Wednesday, August 23, 2006

At The End Of The Day....

(These two posts were written a few days apart, at the end of July/first part of August. I am just now getting a little break between straw and hay making, to where I have time to publish them. I caution you that there are some long and rambling thoughts shared here, in case you decide to escape right now - grin. If you decide to forge ahead, I would love for you to email me personally with comments, or include them at the end of the post. I hope that if nothing else, you might think about and put a face to the people in our country who continue on day to day, farming and feeding and caring. I hope that the photos included in this post, all from our farm or my parents farm, will help you visualize the people behind the scenes. I hope that you might be moved to phone or write a congressman, senator or other local official in support of small farms - maybe visit the NoNais website and take a stand. I hope that you will consider always shopping locally, especially during Farm Market season or even do something like walk through the animal barns during your local 4-H fair...another long standing tradition that is in danger of being wiped out by urban sprawl)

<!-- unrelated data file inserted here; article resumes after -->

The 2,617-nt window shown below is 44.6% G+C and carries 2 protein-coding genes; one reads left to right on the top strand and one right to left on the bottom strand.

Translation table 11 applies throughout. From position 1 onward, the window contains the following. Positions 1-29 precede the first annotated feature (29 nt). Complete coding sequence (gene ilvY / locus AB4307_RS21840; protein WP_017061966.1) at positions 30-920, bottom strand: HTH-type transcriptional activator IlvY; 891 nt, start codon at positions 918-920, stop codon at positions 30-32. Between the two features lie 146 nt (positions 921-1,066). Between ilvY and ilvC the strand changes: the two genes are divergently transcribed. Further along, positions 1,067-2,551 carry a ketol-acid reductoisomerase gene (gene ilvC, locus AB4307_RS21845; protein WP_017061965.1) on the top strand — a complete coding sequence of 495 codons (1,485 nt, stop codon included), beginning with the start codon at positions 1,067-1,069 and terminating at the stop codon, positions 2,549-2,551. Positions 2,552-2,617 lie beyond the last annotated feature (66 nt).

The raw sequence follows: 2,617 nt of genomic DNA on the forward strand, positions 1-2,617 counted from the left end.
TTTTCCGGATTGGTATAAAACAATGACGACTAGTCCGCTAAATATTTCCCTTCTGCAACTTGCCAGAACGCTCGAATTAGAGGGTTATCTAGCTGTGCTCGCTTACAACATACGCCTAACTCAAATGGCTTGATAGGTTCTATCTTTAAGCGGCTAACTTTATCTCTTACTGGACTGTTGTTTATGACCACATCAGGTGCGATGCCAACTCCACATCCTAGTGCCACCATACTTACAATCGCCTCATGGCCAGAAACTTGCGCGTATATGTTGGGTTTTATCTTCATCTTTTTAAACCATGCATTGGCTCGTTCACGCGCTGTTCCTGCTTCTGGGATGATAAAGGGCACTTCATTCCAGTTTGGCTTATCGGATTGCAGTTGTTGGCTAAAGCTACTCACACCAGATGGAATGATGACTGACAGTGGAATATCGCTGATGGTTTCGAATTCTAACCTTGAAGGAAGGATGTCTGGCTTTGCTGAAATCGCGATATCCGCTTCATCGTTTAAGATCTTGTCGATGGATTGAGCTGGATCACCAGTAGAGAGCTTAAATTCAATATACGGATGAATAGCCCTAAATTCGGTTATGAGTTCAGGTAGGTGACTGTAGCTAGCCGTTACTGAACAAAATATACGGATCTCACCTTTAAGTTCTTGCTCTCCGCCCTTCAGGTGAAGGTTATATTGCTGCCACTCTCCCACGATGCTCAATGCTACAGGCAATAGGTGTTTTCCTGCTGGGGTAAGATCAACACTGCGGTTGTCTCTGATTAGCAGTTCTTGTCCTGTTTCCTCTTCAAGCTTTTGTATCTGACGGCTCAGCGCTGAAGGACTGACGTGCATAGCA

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(Image of part of our farm fields)

It has been interesting to me (and I really enjoy) reading about modern day men and women (interestingly enough, it is mostly women!) who have longing and desire to leave the corporate or professional city life to live off the land. First generation farmers, if you will. Many of them did not have parents that farmed, though they may have had grandparents or more often aunts and uncles who did and they have strong, fond memories of times spent on the farm visiting in summer or holidays. They seem to have a strong, unexplainable and undeniable need to put down roots in some soil, raise a garden or crop and tend to animals. They write about this passionately and eloquently, usually after they have made the move but sometimes when they are still working towards it. Some of them have a large lot in the country, some have an acre or two, some actually have acreage. They are devoted and they are dedicated, eager and willing to learn farm life and farm ways, maybe changing them some to suit their own needs, but are respectful in those changes.